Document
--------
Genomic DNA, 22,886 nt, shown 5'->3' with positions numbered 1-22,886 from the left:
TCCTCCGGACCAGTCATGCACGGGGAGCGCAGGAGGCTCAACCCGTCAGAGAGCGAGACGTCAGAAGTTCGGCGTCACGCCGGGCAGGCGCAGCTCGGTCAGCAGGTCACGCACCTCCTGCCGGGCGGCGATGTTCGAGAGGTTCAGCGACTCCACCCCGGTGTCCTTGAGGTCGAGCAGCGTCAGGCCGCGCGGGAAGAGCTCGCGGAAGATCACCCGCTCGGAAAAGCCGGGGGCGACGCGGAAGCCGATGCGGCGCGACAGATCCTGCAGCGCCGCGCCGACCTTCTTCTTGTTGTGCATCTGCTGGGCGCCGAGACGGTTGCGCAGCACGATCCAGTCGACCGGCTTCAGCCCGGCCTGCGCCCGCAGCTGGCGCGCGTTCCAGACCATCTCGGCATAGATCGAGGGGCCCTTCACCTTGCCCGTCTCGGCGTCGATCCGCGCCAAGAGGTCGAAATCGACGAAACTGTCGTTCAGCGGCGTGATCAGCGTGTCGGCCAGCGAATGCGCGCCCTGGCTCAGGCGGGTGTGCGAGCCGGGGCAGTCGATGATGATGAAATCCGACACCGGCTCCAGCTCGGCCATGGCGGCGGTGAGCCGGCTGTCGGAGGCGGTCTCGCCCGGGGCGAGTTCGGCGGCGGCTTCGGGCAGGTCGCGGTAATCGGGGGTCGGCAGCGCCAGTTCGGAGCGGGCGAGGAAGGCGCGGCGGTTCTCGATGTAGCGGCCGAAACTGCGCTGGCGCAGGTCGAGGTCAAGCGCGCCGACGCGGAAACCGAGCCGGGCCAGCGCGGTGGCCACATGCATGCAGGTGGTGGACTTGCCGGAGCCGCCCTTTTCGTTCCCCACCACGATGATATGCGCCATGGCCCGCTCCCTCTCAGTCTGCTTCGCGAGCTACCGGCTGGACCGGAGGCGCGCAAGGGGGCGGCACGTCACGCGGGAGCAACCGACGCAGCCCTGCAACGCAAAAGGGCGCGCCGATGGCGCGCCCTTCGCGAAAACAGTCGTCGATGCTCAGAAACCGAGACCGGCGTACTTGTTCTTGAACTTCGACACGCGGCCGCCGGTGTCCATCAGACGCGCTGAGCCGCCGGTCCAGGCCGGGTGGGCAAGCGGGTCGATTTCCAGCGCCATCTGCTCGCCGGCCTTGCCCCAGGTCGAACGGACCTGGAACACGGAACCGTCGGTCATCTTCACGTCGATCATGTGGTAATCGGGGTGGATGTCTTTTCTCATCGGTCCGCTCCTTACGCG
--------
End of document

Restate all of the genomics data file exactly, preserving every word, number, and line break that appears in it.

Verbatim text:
Genomic DNA, 22,886 nt, shown 5'->3' with positions numbered 1-22,886 from the left:
TCCTCCGGACCAGTCATGCACGGGGAGCGCAGGAGGCTCAACCCGTCAGAGAGCGAGACGTCAGAAGTTCGGCGTCACGCCGGGCAGGCGCAGCTCGGTCAGCAGGTCACGCACCTCCTGCCGGGCGGCGATGTTCGAGAGGTTCAGCGACTCCACCCCGGTGTCCTTGAGGTCGAGCAGCGTCAGGCCGCGCGGGAAGAGCTCGCGGAAGATCACCCGCTCGGAAAAGCCGGGGGCGACGCGGAAGCCGATGCGGCGCGACAGATCCTGCAGCGCCGCGCCGACCTTCTTCTTGTTGTGCATCTGCTGGGCGCCGAGACGGTTGCGCAGCACGATCCAGTCGACCGGCTTCAGCCCGGCCTGCGCCCGCAGCTGGCGCGCGTTCCAGACCATCTCGGCATAGATCGAGGGGCCCTTCACCTTGCCCGTCTCGGCGTCGATCCGCGCCAAGAGGTCGAAATCGACGAAACTGTCGTTCAGCGGCGTGATCAGCGTGTCGGCCAGCGAATGCGCGCCCTGGCTCAGGCGGGTGTGCGAGCCGGGGCAGTCGATGATGATGAAATCCGACACCGGCTCCAGCTCGGCCATGGCGGCGGTGAGCCGGCTGTCGGAGGCGGTCTCGCCCGGGGCGAGTTCGGCGGCGGCTTCGGGCAGGTCGCGGTAATCGGGGGTCGGCAGCGCCAGTTCGGAGCGGGCGAGGAAGGCGCGGCGGTTCTCGATGTAGCGGCCGAAACTGCGCTGGCGCAGGTCGAGGTCAAGCGCGCCGACGCGGAAACCGAGCCGGGCCAGCGCGGTGGCCACATGCATGCAGGTGGTGGACTTGCCGGAGCCGCCCTTTTCGTTCCCCACCACGATGATATGCGCCATGGCCCGCTCCCTCTCAGTCTGCTTCGCGAGCTACCGGCTGGACCGGAGGCGCGCAAGGGGGCGGCACGTCACGCGGGAGCAACCGACGCAGCCCTGCAACGCAAAAGGGCGCGCCGATGGCGCGCCCTTCGCGAAAACAGTCGTCGATGCTCAGAAACCGAGACCGGCGTACTTGTTCTTGAACTTCGACACGCGGCCGCCGGTGTCCATCAGACGCGCTGAGCCGCCGGTCCAGGCCGGGTGGGCAAGCGGGTCGATTTCCAGCGCCATCTGCTCGCCGGCCTTGCCCCAGGTCGAACGGACCTGGAACACGGAACCGTCGGTCATCTTCACGTCGATCATGTGGTAATCGGGGTGGATGTCTTTTCTCATCGGTCCGCTCCTTACGCG